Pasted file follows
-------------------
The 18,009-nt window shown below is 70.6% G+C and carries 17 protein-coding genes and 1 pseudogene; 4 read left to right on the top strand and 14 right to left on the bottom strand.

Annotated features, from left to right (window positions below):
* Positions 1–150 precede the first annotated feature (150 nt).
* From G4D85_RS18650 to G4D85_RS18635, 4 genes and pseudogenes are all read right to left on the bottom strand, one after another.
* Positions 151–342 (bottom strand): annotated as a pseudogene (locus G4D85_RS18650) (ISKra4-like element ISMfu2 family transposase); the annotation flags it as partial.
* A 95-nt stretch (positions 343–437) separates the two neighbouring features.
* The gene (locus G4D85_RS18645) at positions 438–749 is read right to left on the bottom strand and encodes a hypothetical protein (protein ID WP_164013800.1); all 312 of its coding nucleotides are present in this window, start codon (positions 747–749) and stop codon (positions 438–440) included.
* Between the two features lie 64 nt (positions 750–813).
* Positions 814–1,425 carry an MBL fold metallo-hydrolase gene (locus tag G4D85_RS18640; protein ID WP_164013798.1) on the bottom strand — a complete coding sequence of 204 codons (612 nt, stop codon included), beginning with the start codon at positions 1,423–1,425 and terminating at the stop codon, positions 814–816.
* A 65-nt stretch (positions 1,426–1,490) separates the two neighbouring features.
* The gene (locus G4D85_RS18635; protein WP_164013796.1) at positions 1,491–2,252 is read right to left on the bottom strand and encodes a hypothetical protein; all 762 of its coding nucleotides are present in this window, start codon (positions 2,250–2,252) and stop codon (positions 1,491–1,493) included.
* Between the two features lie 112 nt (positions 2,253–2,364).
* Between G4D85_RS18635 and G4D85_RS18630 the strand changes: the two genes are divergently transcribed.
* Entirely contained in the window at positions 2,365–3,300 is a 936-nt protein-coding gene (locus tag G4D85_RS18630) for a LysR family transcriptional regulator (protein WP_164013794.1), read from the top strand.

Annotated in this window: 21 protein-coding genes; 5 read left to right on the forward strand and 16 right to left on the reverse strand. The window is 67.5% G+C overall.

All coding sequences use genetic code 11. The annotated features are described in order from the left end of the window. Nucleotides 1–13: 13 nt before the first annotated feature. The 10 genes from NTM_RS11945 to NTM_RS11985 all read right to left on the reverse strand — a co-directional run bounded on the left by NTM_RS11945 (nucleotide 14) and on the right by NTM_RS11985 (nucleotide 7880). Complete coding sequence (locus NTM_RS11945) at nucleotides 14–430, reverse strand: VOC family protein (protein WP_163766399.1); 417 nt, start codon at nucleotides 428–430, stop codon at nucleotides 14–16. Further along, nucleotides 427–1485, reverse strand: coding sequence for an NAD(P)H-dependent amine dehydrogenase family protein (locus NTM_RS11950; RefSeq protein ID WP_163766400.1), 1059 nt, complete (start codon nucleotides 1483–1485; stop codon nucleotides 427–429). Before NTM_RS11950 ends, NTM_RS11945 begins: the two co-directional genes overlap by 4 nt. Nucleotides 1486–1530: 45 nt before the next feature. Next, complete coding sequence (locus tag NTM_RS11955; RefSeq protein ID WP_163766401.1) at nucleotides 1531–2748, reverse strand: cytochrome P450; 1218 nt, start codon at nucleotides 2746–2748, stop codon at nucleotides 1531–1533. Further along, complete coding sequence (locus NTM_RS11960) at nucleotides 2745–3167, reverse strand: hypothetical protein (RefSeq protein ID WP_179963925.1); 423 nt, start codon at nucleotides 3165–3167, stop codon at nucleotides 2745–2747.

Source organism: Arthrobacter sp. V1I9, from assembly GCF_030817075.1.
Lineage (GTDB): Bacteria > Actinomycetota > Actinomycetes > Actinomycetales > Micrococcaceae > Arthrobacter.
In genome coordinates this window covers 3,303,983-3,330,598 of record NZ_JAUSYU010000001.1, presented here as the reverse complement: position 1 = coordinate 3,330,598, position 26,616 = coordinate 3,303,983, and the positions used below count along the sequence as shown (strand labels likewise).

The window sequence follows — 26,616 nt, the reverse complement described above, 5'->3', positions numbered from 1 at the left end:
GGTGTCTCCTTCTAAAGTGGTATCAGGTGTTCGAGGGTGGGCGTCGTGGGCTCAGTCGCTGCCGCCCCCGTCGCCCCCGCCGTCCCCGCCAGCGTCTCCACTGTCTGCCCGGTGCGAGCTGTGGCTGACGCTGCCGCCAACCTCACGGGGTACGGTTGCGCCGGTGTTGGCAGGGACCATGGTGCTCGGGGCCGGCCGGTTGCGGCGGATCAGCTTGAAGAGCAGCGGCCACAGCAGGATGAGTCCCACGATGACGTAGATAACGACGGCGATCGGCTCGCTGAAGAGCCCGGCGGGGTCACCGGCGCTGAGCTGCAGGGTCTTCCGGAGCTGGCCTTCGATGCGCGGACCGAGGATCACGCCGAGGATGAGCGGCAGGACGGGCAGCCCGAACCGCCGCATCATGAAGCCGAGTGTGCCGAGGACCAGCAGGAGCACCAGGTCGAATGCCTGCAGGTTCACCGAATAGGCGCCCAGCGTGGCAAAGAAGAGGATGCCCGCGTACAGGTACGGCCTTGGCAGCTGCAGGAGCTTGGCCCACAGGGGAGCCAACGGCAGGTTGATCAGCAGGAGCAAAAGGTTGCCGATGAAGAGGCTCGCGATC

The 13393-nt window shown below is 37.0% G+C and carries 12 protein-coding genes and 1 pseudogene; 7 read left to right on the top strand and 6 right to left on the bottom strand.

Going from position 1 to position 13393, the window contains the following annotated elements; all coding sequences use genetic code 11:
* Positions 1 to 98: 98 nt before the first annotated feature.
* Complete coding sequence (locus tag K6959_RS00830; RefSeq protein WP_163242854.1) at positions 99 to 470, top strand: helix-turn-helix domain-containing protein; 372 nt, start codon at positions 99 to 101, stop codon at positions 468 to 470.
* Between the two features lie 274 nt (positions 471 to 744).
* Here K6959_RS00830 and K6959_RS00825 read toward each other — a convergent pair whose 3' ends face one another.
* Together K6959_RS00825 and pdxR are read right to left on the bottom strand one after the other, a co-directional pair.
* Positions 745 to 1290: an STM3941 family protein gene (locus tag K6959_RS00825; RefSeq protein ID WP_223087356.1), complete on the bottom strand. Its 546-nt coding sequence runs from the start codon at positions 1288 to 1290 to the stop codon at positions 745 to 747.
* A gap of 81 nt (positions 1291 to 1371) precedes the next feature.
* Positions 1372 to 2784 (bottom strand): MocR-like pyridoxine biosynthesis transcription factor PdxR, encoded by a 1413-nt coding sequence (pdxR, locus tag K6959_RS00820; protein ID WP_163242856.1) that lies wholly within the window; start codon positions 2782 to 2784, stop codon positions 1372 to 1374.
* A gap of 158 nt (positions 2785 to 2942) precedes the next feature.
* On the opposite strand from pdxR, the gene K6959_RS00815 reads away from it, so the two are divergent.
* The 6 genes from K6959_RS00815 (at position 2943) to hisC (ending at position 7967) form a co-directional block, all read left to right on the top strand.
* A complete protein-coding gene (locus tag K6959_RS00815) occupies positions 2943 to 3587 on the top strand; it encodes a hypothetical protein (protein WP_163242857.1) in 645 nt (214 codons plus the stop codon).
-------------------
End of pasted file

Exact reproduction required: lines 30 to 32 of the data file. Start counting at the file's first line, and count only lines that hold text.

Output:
* A gap of 81 nt (positions 1291 to 1371) precedes the next feature.
* Positions 1372 to 2784 (bottom strand): MocR-like pyridoxine biosynthesis transcription factor PdxR, encoded by a 1413-nt coding sequence (pdxR, locus tag K6959_RS00820; protein ID WP_163242856.1) that lies wholly within the window; start codon positions 2782 to 2784, stop codon positions 1372 to 1374.
* A gap of 158 nt (positions 2785 to 2942) precedes the next feature.